The restaurant is a project by husband-and-wife team Wendell Bryant and Latoshia “Hope” Morrow. “We always wanted a family restaurant,” Bryant said. Cabana on The Loop will indeed be a family affair; Bryant’s cousin Nicole Griffin will take on the dual role of directing kitchen operations and managing the restaurant. A graduate of L’Ecole Culinaire, Griffin helped open Southern-inspired SoHo in The Grove in 2012. After a culinary stint in Phoenix, she returned to St. Louis to manage the downtown location of Rib Shack and run her own private catering company.



{The cereal bar at Cabana in The Loop will feature 20 cereals displayed in dispensers around the bar.}


At Cabana in The Loop, Griffin will return to a down-home cooking style similar to that from her yearlong tenure at SoHo, including shrimp and grits, biscuits and gravy and chicken and waffles. Look also for a number of omelets, such as the Soul Food Omelet that features collard greens and smothered turkey. Morning mainstays like pancakes are on the menu, as is build-your-own French toast. If diving into a bowl of cereal is your wake-me-up meal, Cabana in The Loop will open your eyes with its cereal bar, featuring 20 varieties behind the bar. Customers can add toppings such as chocolate chips, M&Ms or pecans. “It’s something different that The Loop doesn’t have,” Griffin said.



 {Cabana in The Loop’s shrimp and grits are plated with crisp turkey bacon.}

Lunch items include a few salads with house-made dressings, appetizers like honey-glazed onions, and a variety of chicken wings, sandwiches, burgers and wraps. When dinner service is added, that menu will change weekly. Cabana in The Loop will not serve alcohol. The new eatery’s initial hours of operation will 6:30 a.m. to 2:30 p.m.

Its tropical name comes not from the cuisine, Bryant said, but from a longing for an unfulfilled island getaway. “We wanted to take a vacation for so long, but we can’t do it,” he said, adding that besides opening a restaurant, the couple is expecting their third child in November.


-photos by Michelle Volanksy






The Scoop: Racanelli’s New York Pizzeria to open fifth location in The Loop

Thursday, September 25th, 2014


{Racanelli’s owner John Racanelli}


A slice of the Big Apple is coming to the Delmar Loop thanks to John Racanelli, owner of Racanelli’s New York Pizzeria, who will open his fifth storefront at 6314 Delmar Blvd., in November.

Racanelli learned the art of pizza-making growing up in an Italian neighborhood in the Bronx. “I learned to make pizza the old-fashioned way,” he said. “We make everything from scratch using the best products.” His brothers, Vito and Sam Racanelli, were also inspired by their food-oriented Italian upbringing, opening Onesto Pizza & Trattoria in South City and later Mad Tomato in Clayton, which is still owned and operated by Vito Racanelli.

The first Racanelli’s Pizzeria storefront was opened two decades ago in University City, which was later transformed into Market Pub House in 2010 and is still owned by John Racanelli.

The menu will remain consistent with the offerings found at the Kirkwood, Webster Groves, Central West End and St. Peters locations. While slices of hand-tossed, New York-style pizzas are the house specialty (Racanelli’s personal favorite: sausage, mushroom and jalapeno with extra cheese, cooked well-done), other crowd-pleasers include parmigiana heroes topped with a generous ladle of fresh tomato sauce, sandwiches on house-baked focaccia and house-made calzones and strombolis.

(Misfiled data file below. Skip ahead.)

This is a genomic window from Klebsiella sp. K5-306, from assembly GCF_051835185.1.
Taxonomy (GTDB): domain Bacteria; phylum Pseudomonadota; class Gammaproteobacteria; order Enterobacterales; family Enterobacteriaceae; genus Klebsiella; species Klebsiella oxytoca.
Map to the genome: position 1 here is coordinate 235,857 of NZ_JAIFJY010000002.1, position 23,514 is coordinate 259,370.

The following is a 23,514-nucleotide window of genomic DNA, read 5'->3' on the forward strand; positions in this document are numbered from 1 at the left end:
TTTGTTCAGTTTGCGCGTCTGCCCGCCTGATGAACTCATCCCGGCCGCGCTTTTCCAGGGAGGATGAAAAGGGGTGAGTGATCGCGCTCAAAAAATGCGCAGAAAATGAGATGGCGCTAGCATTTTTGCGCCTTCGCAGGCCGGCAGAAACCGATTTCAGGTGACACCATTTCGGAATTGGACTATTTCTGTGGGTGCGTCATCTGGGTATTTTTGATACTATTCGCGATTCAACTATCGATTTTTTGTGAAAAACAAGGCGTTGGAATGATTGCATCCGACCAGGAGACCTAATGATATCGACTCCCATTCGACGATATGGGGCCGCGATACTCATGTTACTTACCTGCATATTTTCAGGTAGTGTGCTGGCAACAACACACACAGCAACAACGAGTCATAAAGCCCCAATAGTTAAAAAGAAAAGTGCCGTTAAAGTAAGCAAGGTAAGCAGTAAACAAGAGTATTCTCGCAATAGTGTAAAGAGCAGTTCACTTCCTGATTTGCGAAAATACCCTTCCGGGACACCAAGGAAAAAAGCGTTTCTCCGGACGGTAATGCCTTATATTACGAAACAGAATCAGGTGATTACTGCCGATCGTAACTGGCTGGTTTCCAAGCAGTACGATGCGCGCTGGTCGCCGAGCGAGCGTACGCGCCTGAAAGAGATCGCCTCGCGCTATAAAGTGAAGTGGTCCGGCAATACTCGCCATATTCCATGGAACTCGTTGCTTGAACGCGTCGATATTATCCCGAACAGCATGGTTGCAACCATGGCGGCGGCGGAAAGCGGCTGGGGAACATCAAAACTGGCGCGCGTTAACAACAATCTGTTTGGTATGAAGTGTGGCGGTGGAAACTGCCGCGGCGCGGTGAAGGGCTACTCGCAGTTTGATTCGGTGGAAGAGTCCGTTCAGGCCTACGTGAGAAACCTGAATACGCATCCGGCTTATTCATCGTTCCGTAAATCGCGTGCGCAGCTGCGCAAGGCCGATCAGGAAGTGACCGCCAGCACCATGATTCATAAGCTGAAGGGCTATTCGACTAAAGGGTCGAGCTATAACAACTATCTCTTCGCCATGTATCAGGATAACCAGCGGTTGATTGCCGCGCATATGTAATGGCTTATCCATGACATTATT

Construction crews began work on the new storefront in mid-September in the space that formerly housed the vintage designer clothing shop, Timeless Authentic Garments. Racanelli expects two dozen seats inside and an additional 10 to 15 seats outside. The new location will also offer dine-in, carryout and delivery.


The Scoop: Local sushi star Naomi Hamamura joins the culinary team at United Provisions

Wednesday, July 23rd, 2014


With the opening of United Provisions just weeks away, there’s news that another talented face from the local culinary scene is joining the team at the highly anticipated international grocery store at 6241 Delmar Blvd., in University City.

Naomi “Hama” Hamamura, previously executive chef at the Wasabi location downtown, has been hired as the chef at The Dining District, the prepared foods and dining section inside the grocery store. United Provisions partner Ben Poremba said he hired Hamamura two weeks ago. “He’s the best,” said Poremba, who also owns Elaia and Olio and co-owns La Patisserie Chouquette. “I called him up. He liked the idea of a new place … something a little different from what he’s done so far.”

While Hamamura will be in a new location, he’ll still be the focus of attention as he prepares sushi, ceviche and other raw far at the 16-seat raw bar at United Provisions. The Dining District’s other stations include a grill, a plancha and a deli with cured meats and cheese, according to St. Louis Magazine. Executive chef Jay Stringer will overseeing the entire dining and prepared foods operation. A veteran of the Chicago dining scene, Stringer has worked in the kitchen at Olio since it opened almost two years ago.

Lunch hours at The Dining District will be counter service with dine-in or carryout options, while dinner will be full service at this restaurant within a grocery store. There will also be a coffee shop serving up drip Northwest Coffee and pastries from La Patisserie Chouquette. Poremba said United Provisions is expected to open Aug. 11.

While Hamamura’s career began in Japan, the chef has made a mark on the local food scene since arriving to the U.S. in 1979, including working at now-closed Japanese steakhouse Robata of Japan and Ritz Carlton – St. Louis, and owning and operating the now defunct Sansui and Sansui West. In 2010, when Hamamura sold Sansui West to Wasabi, he stayed on as its corporate chef. After a stint at Prasino, Hamamura returned to Wasabi, where he worked until July 14.

-photo by Greg Rannells

Editor’s Note: This piece originally misstated Naomi Hamamura’s responsibilities at The Dining District. It has been corrected.

The Scoop: Sandwich shops open doors in The Loop, Midtown

Monday, June 2nd, 2014


{Sandwiches and Zapp’s chips from Snarf’s}